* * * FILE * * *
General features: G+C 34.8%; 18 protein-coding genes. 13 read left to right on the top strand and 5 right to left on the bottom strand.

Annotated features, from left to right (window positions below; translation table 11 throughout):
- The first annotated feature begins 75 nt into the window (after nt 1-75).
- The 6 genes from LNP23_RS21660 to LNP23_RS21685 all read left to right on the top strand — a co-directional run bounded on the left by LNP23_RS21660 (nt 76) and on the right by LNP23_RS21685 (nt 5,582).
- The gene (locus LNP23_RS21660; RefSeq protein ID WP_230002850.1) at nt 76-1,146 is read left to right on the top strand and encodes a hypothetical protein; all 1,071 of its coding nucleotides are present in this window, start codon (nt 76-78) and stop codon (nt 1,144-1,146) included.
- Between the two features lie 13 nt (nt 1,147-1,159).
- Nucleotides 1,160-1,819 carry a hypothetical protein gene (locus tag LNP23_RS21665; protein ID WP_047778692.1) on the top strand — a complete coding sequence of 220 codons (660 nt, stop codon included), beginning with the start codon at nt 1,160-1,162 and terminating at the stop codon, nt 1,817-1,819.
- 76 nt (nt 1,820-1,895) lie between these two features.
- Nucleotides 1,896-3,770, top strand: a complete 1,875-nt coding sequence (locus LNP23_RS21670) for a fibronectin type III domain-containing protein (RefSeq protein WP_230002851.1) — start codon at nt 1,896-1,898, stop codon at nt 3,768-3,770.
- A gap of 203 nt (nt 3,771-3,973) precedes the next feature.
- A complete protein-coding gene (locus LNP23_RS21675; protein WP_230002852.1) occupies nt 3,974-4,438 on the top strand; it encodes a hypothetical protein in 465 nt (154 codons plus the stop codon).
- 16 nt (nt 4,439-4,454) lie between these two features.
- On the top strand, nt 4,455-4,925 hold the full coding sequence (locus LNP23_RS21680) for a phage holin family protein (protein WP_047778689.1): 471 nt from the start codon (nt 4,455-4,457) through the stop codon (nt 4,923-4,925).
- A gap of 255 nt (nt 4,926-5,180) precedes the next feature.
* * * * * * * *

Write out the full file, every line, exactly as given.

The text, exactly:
General features: G+C 34.8%; 18 protein-coding genes. 13 read left to right on the top strand and 5 right to left on the bottom strand.

Annotated features, from left to right (window positions below; translation table 11 throughout):
- The first annotated feature begins 75 nt into the window (after nt 1-75).
- The 6 genes from LNP23_RS21660 to LNP23_RS21685 all read left to right on the top strand — a co-directional run bounded on the left by LNP23_RS21660 (nt 76) and on the right by LNP23_RS21685 (nt 5,582).
- The gene (locus LNP23_RS21660; RefSeq protein ID WP_230002850.1) at nt 76-1,146 is read left to right on the top strand and encodes a hypothetical protein; all 1,071 of its coding nucleotides are present in this window, start codon (nt 76-78) and stop codon (nt 1,144-1,146) included.
- Between the two features lie 13 nt (nt 1,147-1,159).
- Nucleotides 1,160-1,819 carry a hypothetical protein gene (locus tag LNP23_RS21665; protein ID WP_047778692.1) on the top strand — a complete coding sequence of 220 codons (660 nt, stop codon included), beginning with the start codon at nt 1,160-1,162 and terminating at the stop codon, nt 1,817-1,819.
- 76 nt (nt 1,820-1,895) lie between these two features.
- Nucleotides 1,896-3,770, top strand: a complete 1,875-nt coding sequence (locus LNP23_RS21670) for a fibronectin type III domain-containing protein (RefSeq protein WP_230002851.1) — start codon at nt 1,896-1,898, stop codon at nt 3,768-3,770.
- A gap of 203 nt (nt 3,771-3,973) precedes the next feature.
- A complete protein-coding gene (locus LNP23_RS21675; protein WP_230002852.1) occupies nt 3,974-4,438 on the top strand; it encodes a hypothetical protein in 465 nt (154 codons plus the stop codon).
- 16 nt (nt 4,439-4,454) lie between these two features.
- On the top strand, nt 4,455-4,925 hold the full coding sequence (locus LNP23_RS21680) for a phage holin family protein (protein WP_047778689.1): 471 nt from the start codon (nt 4,455-4,457) through the stop codon (nt 4,923-4,925).
- A gap of 255 nt (nt 4,926-5,180) precedes the next feature.